Following the death of Darren Peñaredondo on Saturday, April 3, after reportedly being forced to do 300 rounds of exercise, the Commission on Human Rights (CHR) said such a punishment was an overreach of quarantine rules.
“Excessive punishments and fines which are punitive in nature and disproportionate with the violation represent an overreach of the enforcement of quarantine rules and regulations,” CHR spokesperson Jacqueline De Guia said in a statement.
On April 1, Darren Peñaredondo was nabbed by the barangay tanod (village guards) for violating the curfew in General Trias City in Cavite.
As a punishment, he and the other violators were ordered to do 100 rounds of squats. This was further increased to a total of 300 rounds of the exercise.
The following day, Peñaredondo died and his family blamed the death on the exertion he went through the night before. He was just buying mineral water past 6 pm, according to his family.
De Guia also emphasized that the quarantine measures are for public health and not for peace and order.
“However, we stress that quarantine measures are being implemented as a public health measure and not as a peace and order solution – this is the rationale as previously espoused by the Chief Executive himself when he stated that the quarantine is not tantamount to martial law,” she said.
The CHR spokesperson also said they will reach out to the families and will conduct an independent investigation. The commission also said they agreed with the recommendation of the Department of Justice that quarantine violators should only be made to do community service.
“We echo the statement of Justice Secretary Menardo Guevarra in recommending local government units to impose community service on quarantine violators as an alternative to harsh physical exercises and fines which only add hardships already being felt by members of the poor and vulnerable sectors,” De Guia added.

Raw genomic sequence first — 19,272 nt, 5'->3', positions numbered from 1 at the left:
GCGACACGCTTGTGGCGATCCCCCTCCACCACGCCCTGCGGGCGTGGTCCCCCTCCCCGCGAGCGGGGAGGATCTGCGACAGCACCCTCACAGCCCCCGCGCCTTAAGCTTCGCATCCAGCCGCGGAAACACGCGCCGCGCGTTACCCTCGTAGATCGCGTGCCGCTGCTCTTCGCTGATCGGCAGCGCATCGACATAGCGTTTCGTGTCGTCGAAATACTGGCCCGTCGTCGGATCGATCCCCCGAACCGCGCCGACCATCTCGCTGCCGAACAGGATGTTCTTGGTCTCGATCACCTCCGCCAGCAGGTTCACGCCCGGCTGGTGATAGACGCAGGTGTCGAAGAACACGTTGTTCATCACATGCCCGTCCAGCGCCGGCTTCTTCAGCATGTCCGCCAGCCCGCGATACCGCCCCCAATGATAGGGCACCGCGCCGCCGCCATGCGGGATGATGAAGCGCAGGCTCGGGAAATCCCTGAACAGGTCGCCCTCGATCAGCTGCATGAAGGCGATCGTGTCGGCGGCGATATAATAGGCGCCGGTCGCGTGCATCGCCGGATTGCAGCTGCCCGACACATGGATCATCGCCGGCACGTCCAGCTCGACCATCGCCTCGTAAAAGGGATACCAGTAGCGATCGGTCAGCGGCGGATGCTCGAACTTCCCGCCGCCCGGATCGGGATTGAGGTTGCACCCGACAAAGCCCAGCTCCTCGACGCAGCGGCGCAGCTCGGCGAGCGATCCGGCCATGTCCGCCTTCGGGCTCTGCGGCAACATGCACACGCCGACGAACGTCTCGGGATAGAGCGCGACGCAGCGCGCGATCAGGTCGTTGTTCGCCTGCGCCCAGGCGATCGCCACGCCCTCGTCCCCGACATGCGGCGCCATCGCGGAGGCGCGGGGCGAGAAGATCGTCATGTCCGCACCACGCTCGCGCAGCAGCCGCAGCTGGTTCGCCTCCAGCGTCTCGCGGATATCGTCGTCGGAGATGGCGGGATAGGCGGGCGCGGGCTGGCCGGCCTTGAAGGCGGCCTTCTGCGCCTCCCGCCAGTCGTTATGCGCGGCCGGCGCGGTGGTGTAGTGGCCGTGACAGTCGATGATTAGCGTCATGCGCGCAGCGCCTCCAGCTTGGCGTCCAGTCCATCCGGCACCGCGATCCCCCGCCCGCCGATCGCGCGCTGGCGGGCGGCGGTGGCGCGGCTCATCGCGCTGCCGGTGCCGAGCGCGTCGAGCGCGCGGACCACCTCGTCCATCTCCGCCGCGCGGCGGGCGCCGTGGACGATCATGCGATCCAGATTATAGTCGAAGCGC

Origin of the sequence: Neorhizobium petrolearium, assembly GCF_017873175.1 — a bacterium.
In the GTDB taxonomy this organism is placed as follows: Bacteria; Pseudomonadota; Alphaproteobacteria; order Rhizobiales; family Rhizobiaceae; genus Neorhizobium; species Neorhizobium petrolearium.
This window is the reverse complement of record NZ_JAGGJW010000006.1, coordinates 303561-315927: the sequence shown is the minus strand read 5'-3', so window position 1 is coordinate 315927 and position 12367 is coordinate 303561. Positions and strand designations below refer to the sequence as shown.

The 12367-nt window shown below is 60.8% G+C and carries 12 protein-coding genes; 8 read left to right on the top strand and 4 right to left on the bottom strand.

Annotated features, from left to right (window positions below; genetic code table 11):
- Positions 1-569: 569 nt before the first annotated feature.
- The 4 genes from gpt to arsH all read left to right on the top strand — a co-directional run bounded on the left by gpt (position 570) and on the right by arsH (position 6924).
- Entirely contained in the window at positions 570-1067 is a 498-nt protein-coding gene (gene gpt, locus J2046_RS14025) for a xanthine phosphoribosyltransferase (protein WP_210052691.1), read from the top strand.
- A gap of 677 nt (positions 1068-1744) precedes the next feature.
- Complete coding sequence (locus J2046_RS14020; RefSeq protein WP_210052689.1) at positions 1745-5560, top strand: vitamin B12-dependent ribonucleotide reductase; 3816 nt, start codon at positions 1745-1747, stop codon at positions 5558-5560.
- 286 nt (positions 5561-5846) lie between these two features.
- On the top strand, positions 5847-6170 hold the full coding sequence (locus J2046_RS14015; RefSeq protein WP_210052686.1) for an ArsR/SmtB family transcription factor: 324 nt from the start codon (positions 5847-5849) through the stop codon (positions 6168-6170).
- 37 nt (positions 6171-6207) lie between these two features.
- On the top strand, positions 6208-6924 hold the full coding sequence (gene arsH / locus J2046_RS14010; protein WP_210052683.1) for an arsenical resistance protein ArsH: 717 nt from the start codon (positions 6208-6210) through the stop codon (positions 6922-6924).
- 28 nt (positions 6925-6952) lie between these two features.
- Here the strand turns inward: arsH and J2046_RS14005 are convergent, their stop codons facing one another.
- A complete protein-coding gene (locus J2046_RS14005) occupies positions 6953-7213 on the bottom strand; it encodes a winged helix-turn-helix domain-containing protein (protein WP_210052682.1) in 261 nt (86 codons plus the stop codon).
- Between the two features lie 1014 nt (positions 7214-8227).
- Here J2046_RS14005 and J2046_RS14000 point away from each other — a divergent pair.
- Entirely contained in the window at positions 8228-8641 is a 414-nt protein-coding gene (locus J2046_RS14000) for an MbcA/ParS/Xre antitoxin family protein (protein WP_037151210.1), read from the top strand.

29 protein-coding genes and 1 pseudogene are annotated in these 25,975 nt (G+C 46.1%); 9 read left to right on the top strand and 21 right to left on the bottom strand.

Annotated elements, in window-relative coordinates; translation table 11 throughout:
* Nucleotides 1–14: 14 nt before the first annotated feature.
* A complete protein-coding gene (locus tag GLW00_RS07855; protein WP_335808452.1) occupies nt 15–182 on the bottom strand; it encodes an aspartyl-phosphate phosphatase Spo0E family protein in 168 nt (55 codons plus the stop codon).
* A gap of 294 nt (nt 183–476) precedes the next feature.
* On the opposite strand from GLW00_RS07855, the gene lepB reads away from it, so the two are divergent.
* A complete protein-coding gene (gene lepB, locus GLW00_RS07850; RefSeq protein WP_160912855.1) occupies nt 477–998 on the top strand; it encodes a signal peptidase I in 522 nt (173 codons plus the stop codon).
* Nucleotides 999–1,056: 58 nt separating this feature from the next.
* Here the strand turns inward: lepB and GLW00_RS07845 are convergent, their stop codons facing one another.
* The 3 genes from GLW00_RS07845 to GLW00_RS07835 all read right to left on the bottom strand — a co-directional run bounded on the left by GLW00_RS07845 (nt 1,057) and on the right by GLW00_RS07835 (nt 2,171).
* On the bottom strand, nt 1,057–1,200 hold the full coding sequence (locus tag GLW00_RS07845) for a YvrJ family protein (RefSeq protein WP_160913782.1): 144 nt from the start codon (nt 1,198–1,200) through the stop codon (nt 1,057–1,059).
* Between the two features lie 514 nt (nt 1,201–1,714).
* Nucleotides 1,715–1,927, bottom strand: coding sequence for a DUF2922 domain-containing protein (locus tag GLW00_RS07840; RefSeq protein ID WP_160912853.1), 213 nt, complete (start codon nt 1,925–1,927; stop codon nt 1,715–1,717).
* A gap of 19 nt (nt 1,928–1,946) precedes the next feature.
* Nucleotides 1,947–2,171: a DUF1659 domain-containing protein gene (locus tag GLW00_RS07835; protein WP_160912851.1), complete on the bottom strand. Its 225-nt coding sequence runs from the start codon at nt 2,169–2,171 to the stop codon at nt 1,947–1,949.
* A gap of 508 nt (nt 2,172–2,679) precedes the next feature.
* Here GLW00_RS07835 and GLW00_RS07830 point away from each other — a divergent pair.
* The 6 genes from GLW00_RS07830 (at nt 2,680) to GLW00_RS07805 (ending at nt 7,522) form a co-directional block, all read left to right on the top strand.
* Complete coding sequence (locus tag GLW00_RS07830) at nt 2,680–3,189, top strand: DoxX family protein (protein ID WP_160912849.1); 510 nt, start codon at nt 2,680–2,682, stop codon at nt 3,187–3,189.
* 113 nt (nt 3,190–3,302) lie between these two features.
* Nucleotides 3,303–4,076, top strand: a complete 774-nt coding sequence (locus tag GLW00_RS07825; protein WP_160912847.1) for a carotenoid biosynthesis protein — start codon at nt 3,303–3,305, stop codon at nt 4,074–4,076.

On Monday, April 5, Secretary Guevarra said he recommended that those caught violating quarantine be subjected to community service only and not arrest or detention.
Rights group Karapatan, meanwhile, said they were “distressed” by Peñaredondo’s death and also called for an investigation into the incident.
“We call for the investigation on this incident on the possible violations of the Anti-Torture Law among others. Law enforcement officials who impose cruel, inhuman and degrading treatment should be held accountable,” Karapatan Secretary General Tinay Palabay said in a Facebook post.
During last year’s implementation of the enhanced community quarantine, human rights groups pointed out that the situation was reminiscent of the government’s violent anti-illegal drug campaign.
The Commission on Human Rights (CHR) said to have received 368 requests for assistance and complaints, coming mostly from the National Capital Region, Central Luzon, and Calabarzon. – Rappler.com
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